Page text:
Once, while guiding some clients on a training run up the PSOM Slab in Pine Creek before taking them up Cardinal Pinnacle or Temple Crag, he was bitten by a rattlesnake before the climb. He shrugged it off, took the clients up three pitches, rappelled the route, and then, only then, did he think it prudent to get to the hospital.

“I really downplayed it, and besides my clients were paying me,” he told me. “They were really upset at first but I insisted that we carry on. And they had no choice but to go along with it. Pretty soon they forgot about it once we started climbing. But my leg kept getting fatter and fatter, then turned purple. By the time we started walking back down I was starting to feel dizzy.”

John was well rounded in the mountains. Alpine rock, ice, ski mountaineering, and cragging were all part of his honed skills. He was also impeccably safe and boasted that he’d never taken a fall while leading. “I used to wear those leather lederhosen thinking that I might, but I never did.” He was also a founding member of the American Mountain Guides Association and was responsible for starting one of the first U.S.-based mountain medicine courses.

Never one to rest on the laurels of past achievements, John was still climbing a lot, mostly with his partner Shawn when he could tear her away from work. And he was still putting up new lines, his most recent on the Wild Rose Buttress near South Lake, just up from Bishop. After a long spell away from the Eastside, I asked John what he was doing. “Well, I climb, I ski, and I ride my motorcycle, hiking, and I work to support that, just like always.”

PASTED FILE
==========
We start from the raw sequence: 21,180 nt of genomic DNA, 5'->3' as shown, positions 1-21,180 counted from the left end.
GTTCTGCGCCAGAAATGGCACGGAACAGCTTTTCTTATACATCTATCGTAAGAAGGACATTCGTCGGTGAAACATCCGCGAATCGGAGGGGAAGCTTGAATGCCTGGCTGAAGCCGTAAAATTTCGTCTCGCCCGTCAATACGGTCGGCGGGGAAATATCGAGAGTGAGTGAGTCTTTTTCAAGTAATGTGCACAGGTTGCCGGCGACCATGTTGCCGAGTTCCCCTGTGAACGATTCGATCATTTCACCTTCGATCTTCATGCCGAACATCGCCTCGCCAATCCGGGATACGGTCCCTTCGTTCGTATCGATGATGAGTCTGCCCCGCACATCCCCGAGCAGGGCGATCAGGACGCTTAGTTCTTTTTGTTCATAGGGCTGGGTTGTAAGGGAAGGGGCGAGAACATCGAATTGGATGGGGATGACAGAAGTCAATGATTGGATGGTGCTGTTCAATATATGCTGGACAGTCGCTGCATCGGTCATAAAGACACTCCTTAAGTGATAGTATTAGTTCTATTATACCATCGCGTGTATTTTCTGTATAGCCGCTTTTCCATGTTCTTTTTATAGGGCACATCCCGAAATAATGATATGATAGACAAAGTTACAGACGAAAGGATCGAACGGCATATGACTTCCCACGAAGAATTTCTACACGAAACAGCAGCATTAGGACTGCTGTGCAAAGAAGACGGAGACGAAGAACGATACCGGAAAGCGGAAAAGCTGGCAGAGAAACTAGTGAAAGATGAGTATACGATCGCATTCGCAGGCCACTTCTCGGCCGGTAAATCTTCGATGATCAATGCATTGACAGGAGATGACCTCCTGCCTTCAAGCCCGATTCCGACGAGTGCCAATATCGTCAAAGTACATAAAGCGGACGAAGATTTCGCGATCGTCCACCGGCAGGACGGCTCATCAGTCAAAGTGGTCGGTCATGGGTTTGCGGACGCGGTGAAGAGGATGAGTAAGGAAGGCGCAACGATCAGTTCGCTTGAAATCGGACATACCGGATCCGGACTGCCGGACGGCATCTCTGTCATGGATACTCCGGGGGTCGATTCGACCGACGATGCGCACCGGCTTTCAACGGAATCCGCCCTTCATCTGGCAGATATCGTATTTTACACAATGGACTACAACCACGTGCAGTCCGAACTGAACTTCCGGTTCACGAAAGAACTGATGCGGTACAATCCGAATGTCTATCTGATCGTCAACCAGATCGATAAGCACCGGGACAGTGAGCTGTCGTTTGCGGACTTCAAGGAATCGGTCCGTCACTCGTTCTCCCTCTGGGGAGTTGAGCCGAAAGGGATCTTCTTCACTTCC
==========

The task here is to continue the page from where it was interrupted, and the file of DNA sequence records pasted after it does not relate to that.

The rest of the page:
Just like always, indeed.

Outpourings came forth on Supertopo.com. One, from Doug Robinson, old friend and fellow guide at PSOM, went like this:

“John Fischer was my first climbing partner when we were in high school. We shared the intensity of early fumblings into climbing, which took so much longer then, when every simple 5.5 climb was a trad lead with chrome-moly angles ringing into cracks for pro and a twisted chunk of Goldline knotted onto your waist. Yesterday morning John’s trajectory up Conway Summit intersected a deer and two sentient beings went down. I miss you my old friend.”

I recall talking to John a few years back and asking what his upcoming mountain plans were. He paused for a long while, a somewhat wistful look spreading over his face. “Going alone to see some old friends, some spirits actually, in the Palisades,” he said.